Last year a brutal videotape of Ray Rice punching his then fiancée in a casino elevator surfaced to the public. Many questions arose as to whether the NFL saw the tape before the public did. The conclusion being that if the NFL did see the tape before the public saw the tape, then it goofed up by not punishing Ray Rice worse than it did until the video was released for public consumption and outrage. Theories abounded as to whether the NFL had seen the tape, though an investigation later found that the NFL had not seen the tape.
Even so, I will examine the likelihood that the NFL could have gotten the tape by looking at the concept of “surveillance footage” generally. I will then talk about that topic in the context of your personal injury case.
Preserving Surveillance Footage
Often times in a personal injury lawsuit, there can be a surveillance video of the incident. Whether it was a slip-and-fall, an auto accident, or an intentional tort, there may be footage of the incident if it is in a public place. This footage can help improve the strength of your case.
It is to your benefit to seek an attorney early on in the process to make sure this footage is preserved. We have talked about the importance of involving an attorney early in the process on this blog on many occasions – this is another reason why you should do so. Most surveillance cameras have digital storage which will write over the storage already on the hard drive after a certain period of time.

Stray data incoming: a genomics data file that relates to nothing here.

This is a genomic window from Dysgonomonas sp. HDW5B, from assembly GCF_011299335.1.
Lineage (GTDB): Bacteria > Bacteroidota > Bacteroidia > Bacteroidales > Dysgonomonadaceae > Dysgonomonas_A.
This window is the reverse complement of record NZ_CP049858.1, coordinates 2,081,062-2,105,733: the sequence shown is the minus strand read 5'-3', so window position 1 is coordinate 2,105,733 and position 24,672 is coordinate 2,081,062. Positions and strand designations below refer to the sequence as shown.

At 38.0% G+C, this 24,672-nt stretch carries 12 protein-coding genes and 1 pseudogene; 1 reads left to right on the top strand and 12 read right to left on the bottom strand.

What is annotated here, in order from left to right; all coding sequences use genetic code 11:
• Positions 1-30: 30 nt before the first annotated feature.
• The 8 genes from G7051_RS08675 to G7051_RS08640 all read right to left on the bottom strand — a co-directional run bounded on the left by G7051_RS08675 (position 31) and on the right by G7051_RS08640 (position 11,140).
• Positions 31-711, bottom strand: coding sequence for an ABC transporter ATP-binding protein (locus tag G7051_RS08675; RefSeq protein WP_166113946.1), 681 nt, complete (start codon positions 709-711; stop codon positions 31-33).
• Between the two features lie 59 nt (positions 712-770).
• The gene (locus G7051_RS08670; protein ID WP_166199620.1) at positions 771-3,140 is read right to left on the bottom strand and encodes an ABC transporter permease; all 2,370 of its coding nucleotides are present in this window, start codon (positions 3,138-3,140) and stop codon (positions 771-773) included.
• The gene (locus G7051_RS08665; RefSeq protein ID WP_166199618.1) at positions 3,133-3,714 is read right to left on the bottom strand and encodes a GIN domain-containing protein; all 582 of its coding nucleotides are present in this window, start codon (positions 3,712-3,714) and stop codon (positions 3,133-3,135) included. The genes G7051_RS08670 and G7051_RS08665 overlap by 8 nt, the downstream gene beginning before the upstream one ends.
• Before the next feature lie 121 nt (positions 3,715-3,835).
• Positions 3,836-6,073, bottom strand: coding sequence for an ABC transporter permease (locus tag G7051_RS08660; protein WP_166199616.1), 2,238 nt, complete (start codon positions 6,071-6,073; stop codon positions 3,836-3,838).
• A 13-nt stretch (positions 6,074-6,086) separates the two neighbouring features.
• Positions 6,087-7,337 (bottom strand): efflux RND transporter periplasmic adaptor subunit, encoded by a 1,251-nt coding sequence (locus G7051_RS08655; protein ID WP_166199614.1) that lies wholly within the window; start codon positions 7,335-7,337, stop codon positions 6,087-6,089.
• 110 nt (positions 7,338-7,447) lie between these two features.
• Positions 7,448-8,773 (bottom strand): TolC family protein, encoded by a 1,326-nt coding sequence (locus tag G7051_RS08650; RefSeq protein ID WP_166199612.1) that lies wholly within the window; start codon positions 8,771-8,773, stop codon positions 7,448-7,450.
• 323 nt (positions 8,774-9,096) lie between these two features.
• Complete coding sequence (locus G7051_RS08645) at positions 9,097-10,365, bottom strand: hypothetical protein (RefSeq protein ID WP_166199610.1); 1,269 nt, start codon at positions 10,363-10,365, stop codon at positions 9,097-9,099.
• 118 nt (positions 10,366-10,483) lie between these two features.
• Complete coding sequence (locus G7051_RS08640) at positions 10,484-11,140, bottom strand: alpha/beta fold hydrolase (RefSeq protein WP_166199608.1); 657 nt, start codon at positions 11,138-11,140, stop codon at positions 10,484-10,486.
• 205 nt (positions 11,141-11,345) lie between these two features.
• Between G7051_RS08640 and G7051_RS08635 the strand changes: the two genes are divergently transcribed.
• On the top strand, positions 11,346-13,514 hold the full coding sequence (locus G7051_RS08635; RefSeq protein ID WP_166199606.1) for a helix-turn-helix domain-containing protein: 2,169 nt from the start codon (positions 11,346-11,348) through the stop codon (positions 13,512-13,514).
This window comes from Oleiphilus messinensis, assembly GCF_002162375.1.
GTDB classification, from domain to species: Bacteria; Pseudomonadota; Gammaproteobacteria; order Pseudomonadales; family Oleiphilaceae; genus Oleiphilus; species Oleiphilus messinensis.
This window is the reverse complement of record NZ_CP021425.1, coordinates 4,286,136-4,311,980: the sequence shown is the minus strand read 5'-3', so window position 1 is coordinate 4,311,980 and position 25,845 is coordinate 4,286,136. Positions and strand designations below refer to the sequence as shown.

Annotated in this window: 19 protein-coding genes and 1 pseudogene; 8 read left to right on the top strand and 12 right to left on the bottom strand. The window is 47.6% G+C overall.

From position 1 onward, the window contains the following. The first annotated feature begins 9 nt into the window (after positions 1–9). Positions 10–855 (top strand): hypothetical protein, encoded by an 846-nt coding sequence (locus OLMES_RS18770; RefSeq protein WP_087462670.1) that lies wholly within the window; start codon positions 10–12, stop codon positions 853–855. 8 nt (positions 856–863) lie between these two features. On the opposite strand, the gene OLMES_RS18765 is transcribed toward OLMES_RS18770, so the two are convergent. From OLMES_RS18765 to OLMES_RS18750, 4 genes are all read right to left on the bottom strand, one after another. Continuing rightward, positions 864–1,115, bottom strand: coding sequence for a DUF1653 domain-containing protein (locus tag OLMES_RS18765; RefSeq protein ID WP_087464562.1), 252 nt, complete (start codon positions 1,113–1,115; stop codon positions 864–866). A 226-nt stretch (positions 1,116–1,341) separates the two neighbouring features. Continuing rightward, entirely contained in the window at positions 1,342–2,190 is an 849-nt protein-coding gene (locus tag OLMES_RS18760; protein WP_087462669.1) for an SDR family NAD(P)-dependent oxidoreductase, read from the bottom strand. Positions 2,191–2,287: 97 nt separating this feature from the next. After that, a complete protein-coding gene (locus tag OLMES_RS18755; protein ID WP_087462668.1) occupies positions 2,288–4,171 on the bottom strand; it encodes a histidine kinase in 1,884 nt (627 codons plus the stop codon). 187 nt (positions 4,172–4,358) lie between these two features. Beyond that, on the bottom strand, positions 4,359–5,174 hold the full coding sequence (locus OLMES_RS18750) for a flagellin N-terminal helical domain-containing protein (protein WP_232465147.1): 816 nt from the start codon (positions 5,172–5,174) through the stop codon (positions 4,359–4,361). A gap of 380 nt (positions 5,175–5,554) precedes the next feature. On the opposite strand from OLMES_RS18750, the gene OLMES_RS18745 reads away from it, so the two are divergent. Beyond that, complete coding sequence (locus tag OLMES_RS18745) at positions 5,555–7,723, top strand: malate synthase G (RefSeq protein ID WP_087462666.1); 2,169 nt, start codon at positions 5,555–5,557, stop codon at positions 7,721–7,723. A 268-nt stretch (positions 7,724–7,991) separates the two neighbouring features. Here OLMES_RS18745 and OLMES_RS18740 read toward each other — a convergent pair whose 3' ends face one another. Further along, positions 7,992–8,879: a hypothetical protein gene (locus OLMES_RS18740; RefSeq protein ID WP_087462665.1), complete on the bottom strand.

An attorney can get access to surveillance footage legally, by issuing a subpoena. Additionally, because destruction of evidence is illegal, an attorney can leverage a holder of surveillance tape outside of the legal process. A cynic would suspect (sometimes it happens) that the surveillance tape can mysteriously go missing if it is the defendant’s tape; this is why you need to get an attorney involved early to make sure the evidence you need for your case is preserved.
In the case of Ray Rice, a casino probably has more cameras per square foot than Fort Knox. The prosecutors in Ray Rice’s criminal case got ahold of the tape. There is some question as to whether the NFL could have gotten a hold of the tape. On one side of the coin, the casino did not have to produce the tape to the NFL because they are a third party in this instance, they had not filed a lawsuit, and the tape is the property of the casino, but on the other side of that same coin, there is really no reason why the casino would not give the tape to the NFL – they had nothing to lose as they were not a defendant and were not likely to become a defendant in the lawsuit. The casino stood to lose next to nothing in releasing the footage to the NFL. In the end, it seems the casino chose to not release it to the NFL.
Groth Law Firm Can Help
If you or someone you love was inured in a public place, please call our firm so we can help. We can investigate to see if any surveillance footage exists and work to preserve it. Call us today for assistance at (414) 455-6981.